Where does speed come from?

Precomputation, that is, generating possible misspelling variants (delete only) and storing them at index time, is the first prerequisite.

Fast index access during search by using a hash table with an average search time complexity of O(1) is the second prerequisite.

However, only symmetric deletion spelling correction above this can bring this O(1) speed to spelling check, because it can greatly reduce the number of spelling error candidates to be calculated (generated and indexed) in advance.

The method of applying precomputing to Norvig is not feasible because precomputing all possible candidates for deletion + transpose + replacement + insertion of all terms will lead to huge time and space consumption.

Computational complexity

The symppell algorithm is a constant time (O(1) time), that is, independent of the dictionary size (but depending on the average term length and the maximum editing distance), because our index is based on O(1) of the hash table with average search time complexity.

code implementation

Just talking, not practicing fake moves.

After reading it, Xiao Ming adjusted his original algorithm overnight.

Thesaurus preprocessing

Previously for the following Thesaurus:


Just build a word and the corresponding frequency freqMap.

Now we need to edit the word and delete the word with distance = 1:

 * Symmetrical deletion spelling correction Thesaurus
 * <p>
 * 1. If the word length is less than 1, it will not be processed.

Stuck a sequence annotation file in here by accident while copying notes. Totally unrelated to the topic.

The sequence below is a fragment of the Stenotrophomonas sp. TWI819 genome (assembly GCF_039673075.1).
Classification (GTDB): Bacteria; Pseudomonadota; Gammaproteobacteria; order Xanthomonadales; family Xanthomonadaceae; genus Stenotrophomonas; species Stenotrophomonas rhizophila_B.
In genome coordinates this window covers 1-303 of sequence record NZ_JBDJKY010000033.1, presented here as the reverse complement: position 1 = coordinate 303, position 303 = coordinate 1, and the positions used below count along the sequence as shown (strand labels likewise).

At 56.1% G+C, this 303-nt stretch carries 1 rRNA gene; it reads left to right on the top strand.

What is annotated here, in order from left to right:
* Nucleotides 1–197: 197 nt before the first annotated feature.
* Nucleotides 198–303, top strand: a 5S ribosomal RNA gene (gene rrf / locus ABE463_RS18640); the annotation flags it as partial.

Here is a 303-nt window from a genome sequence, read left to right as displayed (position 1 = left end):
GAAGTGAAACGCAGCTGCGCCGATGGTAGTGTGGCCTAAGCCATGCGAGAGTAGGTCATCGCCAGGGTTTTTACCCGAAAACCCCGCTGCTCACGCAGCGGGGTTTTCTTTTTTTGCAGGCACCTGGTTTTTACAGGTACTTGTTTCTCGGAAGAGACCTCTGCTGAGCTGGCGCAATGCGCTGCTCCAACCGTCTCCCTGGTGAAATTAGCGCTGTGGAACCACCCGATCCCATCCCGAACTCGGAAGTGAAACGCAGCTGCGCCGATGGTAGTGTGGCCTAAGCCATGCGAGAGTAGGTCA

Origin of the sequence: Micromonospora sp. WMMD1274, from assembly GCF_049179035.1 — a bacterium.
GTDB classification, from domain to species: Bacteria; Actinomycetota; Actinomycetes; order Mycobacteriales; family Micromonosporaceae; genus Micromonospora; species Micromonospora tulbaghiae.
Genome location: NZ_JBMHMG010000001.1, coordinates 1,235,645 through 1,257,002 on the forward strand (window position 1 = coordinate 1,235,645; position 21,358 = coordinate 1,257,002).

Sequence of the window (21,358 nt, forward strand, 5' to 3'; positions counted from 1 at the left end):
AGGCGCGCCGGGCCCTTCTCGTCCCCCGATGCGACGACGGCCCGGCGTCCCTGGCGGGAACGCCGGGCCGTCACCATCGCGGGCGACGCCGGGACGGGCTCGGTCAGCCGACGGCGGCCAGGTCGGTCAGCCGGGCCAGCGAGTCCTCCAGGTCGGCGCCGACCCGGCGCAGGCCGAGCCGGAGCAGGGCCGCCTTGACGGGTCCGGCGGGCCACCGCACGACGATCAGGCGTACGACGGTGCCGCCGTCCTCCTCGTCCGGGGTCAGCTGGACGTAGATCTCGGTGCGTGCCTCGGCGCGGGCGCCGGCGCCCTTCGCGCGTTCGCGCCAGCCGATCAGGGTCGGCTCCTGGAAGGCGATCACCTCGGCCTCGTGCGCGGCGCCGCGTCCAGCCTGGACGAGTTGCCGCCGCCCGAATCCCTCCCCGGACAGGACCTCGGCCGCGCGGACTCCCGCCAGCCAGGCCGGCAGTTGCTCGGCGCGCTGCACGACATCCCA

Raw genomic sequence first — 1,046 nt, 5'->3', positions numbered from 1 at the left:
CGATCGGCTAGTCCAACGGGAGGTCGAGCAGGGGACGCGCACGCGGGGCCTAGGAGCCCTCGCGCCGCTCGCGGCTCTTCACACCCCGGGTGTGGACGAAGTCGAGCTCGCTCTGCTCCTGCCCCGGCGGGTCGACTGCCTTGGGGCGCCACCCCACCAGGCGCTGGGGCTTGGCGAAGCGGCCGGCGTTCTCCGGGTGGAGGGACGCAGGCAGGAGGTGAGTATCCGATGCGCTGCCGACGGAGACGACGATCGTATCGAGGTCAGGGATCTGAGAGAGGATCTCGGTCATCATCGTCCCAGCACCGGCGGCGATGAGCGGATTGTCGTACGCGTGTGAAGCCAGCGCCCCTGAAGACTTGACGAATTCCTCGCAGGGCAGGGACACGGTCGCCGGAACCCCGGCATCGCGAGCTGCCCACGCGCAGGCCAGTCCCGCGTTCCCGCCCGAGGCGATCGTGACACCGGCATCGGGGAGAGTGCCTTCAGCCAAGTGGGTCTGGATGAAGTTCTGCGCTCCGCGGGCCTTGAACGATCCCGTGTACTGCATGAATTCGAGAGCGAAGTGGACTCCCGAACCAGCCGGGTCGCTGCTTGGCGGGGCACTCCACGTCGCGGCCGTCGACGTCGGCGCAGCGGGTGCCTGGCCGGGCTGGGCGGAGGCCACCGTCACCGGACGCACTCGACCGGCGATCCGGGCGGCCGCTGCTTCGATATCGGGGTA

* 2. Subtract 1 from the length of the word, remove one letter in turn, and take the rest as the key,
 * value Is an original candidate to list.
 * 3. How to be more elegant?
 * 4. How to sort more elegant?
 * <p>
 * If you do not consider the custom thesaurus, you can directly preprocess the thesaurus, but it only reduces the initialization time, which is of little significance.
 * @param freqMap    Frequency Map
 * @param resultsMap Result map
 * @since 0.1.0
static synchronized void initSymSpellMap(Map<String, Long> freqMap,
                                         Map<String, List<CandidateDto>> resultsMap) {
    if (MapUtil.isEmpty(freqMap)) {

    for (Map.Entry<String, Long> entry : freqMap.entrySet()) {
        String key = entry.getKey();
        Long count = entry.getValue();
        // Length judgment
        int len = key.length();
        // You can adjust it later according to the editing distance
        if (len <= 1) {
        char[] chars = key.toCharArray();
        Set<String> tempSet = new HashSet<>(chars.length);
        for (int i = 0; i < chars.length; i++) {
            String text = buildString(chars, i);
            // Skip repeated words
            if (tempSet.contains(text)) {
            List<CandidateDto> candidateDtos = resultsMap.get(text);
            if (candidateDtos == null) {
                candidateDtos = new ArrayList<>();
            // Take the original key as the value
            candidateDtos.add(new CandidateDto(key, count));
            // The deleted text is used as the key
            resultsMap.put(text, candidateDtos);
    // Unified sorting
    for (Map.Entry<String, List<CandidateDto>> entry : resultsMap.entrySet()) {
        String key = entry.getKey();
        List<CandidateDto> list = entry.getValue();
        if (list.size() > 1) {
            // sort
            resultsMap.put(key, list);

The implementation of building and deleting strings is relatively simple:

 * Build string
 * @param chars        Character array
 * @param excludeIndex Excluded indexes
 * @return character string
 * @since 0.1.0
public static String buildString(char[] chars, int excludeIndex) {
    StringBuilder stringBuilder = new StringBuilder(chars.length - 1);
    for (int i = 0; i < chars.length; i++) {
        if (i == excludeIndex) {
    return stringBuilder.toString();